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  1. Preeti Gupta
  2. https://pgupta10.wixsite.com/preetigupta
  3. Director of Youth Learning and Research
  4. Presenter’s NSFRESOURCECENTERS
  5. American Museum of Natural History
  1. Rachel Chaffee
  2. http://www.rachelchaffee.com
  3. Postdoctoral Research Fellow
  4. Presenter’s NSFRESOURCECENTERS
  5. American Museum of Natural History
  1. Irene Lee
  2. Director
  3. Presenter’s NSFRESOURCECENTERS
  4. Project Guts, Irene A Lee Consulting

Decoding Urban Ecosystems: Computational Thinking in Middle School STEM

NSF Awards: 1934039

2021 (see original presentation & discussion)

Grades 6-8

American Museum of Natural History in partnership with Project GUTS has launched a three-year project to design, implement and study a program that engages 125 NYC middle schoolers in a 3-week CT-integrated science summer institute.The curriculum aims to simultaneously engage youth with ecosystem dynamics and use CT practices in the context of computer modeling and simulations. The research focuses on documenting the impact of the intervention on students’ learning of CT and ecosystem concepts and developing a better understanding of what connections youth make between CT practices evident in coding/decoding and understanding of complex scientific processes. Working with evaluators at Education Design, self-efficacy is also being documented to detect shifts in their beliefs about modeling, computer modeling, and STEM learning.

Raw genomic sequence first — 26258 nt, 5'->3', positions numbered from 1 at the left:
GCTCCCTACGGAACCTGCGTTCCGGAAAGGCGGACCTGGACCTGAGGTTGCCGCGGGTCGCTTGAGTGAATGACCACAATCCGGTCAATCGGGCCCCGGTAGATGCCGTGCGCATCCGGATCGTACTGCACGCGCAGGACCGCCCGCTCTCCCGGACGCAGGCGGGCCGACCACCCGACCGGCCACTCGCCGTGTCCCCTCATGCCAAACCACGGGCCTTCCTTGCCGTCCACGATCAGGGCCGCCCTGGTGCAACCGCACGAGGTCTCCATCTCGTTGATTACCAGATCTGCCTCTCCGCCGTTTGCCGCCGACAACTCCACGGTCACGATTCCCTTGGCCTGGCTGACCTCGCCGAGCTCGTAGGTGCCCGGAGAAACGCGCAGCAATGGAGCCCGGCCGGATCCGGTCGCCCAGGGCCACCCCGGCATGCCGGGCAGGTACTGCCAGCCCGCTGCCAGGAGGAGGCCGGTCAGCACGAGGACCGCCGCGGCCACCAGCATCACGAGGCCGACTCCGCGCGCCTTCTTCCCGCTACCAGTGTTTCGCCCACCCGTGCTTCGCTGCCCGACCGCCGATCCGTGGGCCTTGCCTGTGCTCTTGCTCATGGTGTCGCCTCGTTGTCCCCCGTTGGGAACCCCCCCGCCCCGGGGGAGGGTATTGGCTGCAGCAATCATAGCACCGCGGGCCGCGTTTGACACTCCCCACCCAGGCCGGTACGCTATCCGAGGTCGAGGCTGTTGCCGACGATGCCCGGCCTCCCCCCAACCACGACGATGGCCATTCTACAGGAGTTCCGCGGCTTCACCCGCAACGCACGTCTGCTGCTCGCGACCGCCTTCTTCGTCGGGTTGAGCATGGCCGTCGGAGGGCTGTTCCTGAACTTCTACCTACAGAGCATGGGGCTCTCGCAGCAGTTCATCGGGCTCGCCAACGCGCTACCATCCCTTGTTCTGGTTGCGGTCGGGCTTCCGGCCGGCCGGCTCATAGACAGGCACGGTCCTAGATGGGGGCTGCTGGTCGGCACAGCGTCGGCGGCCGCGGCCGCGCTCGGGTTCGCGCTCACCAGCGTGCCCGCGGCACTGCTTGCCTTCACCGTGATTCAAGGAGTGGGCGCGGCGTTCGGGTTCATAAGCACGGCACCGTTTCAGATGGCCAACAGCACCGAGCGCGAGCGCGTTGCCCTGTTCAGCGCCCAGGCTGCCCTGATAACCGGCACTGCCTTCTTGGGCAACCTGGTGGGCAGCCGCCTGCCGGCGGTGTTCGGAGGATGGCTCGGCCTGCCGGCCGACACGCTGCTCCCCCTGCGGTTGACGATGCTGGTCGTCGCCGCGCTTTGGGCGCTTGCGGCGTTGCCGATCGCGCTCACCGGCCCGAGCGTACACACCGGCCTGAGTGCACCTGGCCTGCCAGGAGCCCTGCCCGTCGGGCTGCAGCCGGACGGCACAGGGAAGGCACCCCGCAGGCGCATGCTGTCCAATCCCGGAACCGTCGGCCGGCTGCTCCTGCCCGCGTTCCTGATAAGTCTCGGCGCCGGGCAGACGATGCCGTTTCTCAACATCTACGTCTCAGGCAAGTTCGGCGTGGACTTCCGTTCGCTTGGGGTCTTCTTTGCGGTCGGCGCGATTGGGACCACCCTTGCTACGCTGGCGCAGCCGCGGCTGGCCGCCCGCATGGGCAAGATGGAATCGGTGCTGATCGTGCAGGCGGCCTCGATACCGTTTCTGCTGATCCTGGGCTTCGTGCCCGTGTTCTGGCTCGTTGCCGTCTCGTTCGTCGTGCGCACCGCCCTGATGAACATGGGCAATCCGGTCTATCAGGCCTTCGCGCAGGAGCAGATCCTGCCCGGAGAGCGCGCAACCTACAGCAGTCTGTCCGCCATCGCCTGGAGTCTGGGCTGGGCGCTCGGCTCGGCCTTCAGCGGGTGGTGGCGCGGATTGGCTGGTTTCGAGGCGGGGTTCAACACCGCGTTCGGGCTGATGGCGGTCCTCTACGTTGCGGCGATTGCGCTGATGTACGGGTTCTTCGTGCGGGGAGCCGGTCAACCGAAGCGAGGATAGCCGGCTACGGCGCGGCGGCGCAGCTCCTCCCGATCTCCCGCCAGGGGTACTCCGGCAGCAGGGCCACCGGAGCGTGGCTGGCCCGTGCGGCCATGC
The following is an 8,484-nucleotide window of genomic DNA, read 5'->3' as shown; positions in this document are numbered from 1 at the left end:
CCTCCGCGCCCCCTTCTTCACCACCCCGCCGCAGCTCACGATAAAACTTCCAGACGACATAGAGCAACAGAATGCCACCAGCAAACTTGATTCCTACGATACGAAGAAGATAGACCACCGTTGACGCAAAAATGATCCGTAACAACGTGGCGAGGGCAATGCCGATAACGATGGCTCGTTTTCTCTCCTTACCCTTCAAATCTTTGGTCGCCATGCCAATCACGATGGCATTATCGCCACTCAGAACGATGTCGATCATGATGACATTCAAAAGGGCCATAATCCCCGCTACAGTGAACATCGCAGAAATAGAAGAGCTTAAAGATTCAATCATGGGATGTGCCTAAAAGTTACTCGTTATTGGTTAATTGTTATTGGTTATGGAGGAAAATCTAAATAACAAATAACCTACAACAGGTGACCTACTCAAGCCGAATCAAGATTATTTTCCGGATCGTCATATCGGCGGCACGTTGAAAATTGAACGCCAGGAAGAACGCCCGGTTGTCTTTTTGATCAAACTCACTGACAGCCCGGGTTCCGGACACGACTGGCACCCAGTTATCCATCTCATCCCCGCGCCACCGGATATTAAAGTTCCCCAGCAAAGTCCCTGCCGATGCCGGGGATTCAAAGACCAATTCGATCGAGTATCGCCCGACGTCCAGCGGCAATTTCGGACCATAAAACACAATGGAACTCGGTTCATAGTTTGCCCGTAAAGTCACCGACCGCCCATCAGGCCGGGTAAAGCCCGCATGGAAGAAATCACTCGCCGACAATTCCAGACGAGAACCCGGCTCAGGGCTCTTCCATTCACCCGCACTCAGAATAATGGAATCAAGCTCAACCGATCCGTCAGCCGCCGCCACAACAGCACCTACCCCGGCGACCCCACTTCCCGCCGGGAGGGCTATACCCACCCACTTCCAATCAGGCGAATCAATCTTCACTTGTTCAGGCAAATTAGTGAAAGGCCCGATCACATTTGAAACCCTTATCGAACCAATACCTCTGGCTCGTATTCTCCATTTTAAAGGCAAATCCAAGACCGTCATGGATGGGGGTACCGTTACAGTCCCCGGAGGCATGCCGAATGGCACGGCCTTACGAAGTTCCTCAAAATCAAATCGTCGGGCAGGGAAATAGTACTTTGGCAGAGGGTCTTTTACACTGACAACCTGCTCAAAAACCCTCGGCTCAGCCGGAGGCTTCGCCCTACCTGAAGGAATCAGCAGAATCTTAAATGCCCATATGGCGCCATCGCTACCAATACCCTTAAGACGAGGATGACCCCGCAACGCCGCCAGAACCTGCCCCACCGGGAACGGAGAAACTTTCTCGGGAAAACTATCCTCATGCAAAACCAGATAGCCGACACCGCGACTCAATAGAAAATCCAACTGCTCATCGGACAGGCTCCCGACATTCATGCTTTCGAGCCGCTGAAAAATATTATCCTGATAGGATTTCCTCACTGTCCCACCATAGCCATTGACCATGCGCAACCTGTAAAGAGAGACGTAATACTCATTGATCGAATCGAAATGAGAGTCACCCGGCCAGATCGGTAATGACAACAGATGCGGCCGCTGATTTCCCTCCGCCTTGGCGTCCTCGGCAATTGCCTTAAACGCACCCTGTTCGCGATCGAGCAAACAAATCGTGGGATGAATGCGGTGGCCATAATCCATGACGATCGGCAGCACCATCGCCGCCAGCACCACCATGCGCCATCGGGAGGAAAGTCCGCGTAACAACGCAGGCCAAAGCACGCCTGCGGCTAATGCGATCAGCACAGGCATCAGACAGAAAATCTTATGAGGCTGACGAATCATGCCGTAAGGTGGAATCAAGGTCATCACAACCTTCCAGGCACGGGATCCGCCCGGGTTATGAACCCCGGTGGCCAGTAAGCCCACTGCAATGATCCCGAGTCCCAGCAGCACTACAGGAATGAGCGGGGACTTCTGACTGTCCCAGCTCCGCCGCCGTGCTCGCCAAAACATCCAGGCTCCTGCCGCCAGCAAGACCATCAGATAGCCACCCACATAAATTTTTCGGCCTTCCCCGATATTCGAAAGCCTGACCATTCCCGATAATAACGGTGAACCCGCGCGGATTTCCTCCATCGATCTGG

The curriculum had a series of activities to introduce students to increasingly advanced CT processes in the context of Lyme disease and the NYC ecosystem. Many activities provided students with the opportunity to demonstrate mechanistic reasoning in conversation with their peers and instructors and in written reflections, and had many opportunities to engage in the “Use-Modify-Decode-Create” continuum.  The goal was to address the key aspects of CT: Analysis, Abstraction, and Automation.

In this video we will describe what we have learned in the first year of implementation and the successes and challenges we have faced in teaching this program remotely. We also hope to launch discussions with you on key aspects of the project that have field-wide implications.

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Discussion from the 2021 STEM For All Video Showcase (26 posts)
  • May 11, 2021 | 12:31 a.m.

    A very interesting project. 

     
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    Rosio Bugarin Pedroso
    Gabrielle Rabinowitz
  • Icon for: Preeti Gupta

    Preeti Gupta

    Lead Presenter
    Director of Youth Learning and Research
    May 11, 2021 | 09:23 a.m.

    Thank you Kauser! We are so excited to share the details of this project. Feel free to ask us questions. Was there something particularly interesting?